Decades before 2001, US and Pakistan established warm diplomatic and political relations at two occasions: first in early 1960s when President Ayub visited the US and ensured Pakistan’s tilt towards the American circle during the Cold War; second, in 1980s when US needed support of Pakistan to kick the Soviet Forces out of Afghanistan.
In both these occasion, the need of establishing relations was for sure. US wanted Pakistan as a regional ally while, the latter wanted US for economic assistance, political support and military cooperation.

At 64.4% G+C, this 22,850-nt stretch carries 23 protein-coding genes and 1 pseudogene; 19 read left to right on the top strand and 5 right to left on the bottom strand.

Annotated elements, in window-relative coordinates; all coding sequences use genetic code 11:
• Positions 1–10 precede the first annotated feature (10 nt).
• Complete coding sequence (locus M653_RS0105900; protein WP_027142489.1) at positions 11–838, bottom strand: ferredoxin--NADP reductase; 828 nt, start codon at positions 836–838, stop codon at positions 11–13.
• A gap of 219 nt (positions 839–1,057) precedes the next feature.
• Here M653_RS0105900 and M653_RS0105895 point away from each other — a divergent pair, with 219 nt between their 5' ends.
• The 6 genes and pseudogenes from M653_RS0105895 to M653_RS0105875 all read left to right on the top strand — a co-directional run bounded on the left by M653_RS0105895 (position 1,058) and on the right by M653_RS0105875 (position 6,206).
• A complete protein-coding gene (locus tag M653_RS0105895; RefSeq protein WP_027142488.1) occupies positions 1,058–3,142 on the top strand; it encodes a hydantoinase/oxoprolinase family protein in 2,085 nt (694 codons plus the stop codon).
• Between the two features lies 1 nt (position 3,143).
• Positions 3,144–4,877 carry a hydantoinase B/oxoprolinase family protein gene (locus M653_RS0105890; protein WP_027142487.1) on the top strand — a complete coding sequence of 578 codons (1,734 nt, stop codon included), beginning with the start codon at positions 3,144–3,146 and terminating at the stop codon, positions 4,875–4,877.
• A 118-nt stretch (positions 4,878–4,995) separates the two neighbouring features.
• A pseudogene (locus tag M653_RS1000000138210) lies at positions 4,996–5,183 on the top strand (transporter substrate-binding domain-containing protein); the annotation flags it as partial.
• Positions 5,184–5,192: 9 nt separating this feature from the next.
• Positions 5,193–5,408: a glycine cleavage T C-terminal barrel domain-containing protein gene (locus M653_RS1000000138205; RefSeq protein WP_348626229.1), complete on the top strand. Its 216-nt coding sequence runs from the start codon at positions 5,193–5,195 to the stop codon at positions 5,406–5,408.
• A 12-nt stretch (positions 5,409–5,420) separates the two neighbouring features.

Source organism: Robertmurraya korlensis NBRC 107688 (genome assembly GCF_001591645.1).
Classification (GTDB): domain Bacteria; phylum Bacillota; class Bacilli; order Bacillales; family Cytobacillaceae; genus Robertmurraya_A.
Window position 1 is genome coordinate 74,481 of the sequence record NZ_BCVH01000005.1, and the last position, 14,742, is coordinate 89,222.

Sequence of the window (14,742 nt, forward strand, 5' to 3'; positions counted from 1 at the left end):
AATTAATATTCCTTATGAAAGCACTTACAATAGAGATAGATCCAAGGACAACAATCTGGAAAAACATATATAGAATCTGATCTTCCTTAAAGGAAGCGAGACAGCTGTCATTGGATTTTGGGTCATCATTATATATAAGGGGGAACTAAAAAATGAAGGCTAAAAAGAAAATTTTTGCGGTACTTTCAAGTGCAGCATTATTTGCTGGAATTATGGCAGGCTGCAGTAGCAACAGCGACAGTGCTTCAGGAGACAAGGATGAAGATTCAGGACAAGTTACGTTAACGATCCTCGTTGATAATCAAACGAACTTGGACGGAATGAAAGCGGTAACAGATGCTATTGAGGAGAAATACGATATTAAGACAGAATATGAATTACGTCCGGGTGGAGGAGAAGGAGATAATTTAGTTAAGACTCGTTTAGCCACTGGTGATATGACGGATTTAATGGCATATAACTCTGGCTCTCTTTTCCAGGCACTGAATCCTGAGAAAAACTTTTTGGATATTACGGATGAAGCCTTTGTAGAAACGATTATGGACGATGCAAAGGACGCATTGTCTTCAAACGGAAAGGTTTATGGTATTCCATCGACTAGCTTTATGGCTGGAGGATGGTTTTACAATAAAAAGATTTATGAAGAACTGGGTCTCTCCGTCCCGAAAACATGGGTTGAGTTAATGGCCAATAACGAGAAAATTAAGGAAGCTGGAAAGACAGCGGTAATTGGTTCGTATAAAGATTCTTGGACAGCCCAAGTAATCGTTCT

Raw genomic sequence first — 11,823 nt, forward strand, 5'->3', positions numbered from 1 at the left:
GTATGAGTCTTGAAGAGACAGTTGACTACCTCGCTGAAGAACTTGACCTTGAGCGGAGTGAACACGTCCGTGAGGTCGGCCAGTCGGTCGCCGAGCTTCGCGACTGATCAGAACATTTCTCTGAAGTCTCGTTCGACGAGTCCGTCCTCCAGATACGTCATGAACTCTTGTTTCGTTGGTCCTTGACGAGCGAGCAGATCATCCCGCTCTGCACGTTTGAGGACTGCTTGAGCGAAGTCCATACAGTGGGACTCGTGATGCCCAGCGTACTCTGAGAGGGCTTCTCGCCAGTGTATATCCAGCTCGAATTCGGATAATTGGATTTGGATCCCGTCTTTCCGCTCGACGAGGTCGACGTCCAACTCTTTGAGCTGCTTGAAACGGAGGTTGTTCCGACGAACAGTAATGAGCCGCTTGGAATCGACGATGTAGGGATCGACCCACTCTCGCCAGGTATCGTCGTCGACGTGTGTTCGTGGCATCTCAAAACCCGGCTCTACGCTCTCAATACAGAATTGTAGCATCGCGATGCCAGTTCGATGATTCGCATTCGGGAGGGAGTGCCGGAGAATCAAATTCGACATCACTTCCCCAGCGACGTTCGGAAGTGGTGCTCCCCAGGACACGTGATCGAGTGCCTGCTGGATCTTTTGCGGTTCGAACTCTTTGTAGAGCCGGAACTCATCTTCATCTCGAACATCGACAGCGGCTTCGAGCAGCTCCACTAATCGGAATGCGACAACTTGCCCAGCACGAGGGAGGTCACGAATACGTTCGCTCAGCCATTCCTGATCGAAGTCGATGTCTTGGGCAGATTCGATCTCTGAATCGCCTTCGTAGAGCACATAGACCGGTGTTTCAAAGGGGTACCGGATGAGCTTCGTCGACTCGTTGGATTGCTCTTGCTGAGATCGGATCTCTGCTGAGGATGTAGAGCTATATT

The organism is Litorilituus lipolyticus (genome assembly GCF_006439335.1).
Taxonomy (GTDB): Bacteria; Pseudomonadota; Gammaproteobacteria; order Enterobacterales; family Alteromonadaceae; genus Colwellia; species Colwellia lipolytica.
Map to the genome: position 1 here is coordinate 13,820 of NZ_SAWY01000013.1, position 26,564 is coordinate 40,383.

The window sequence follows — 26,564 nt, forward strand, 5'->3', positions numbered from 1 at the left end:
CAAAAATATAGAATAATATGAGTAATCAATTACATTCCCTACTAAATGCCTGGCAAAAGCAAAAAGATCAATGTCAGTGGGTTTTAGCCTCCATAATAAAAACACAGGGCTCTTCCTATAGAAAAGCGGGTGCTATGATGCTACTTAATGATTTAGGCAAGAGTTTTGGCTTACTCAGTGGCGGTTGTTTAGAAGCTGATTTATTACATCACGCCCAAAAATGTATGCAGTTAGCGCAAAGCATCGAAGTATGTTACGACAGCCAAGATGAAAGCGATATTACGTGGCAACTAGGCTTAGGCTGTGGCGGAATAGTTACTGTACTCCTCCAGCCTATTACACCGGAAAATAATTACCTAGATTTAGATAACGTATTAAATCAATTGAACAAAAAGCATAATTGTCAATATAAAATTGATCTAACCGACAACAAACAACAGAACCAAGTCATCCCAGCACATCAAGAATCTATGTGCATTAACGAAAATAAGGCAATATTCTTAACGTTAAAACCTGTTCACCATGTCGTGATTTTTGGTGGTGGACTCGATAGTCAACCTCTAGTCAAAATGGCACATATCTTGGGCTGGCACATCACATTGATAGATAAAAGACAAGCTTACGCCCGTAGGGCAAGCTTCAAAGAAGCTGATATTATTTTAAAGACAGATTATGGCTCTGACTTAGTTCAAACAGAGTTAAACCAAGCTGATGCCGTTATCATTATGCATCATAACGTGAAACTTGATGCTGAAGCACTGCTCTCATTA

2001 brought an unprecedented challenge for the US and the world community. That very challenge was global terrorism with its roots in Afghanistan – a land which hosted the planners of terrorist attack on the World Trade Center at New York. Following that event, US led Western alliance declared war on Afghanistan. Pakistan was forced to join. Pakistan offered its land routes and air space to assist US attacks on Afghan land.
This emerged as the third important occasion when US-Pakistan relations got warm again. US needed Pakistan’s support in Afghan War while, the Musharraf government of Pakistan needed international political recognition and economic assistance.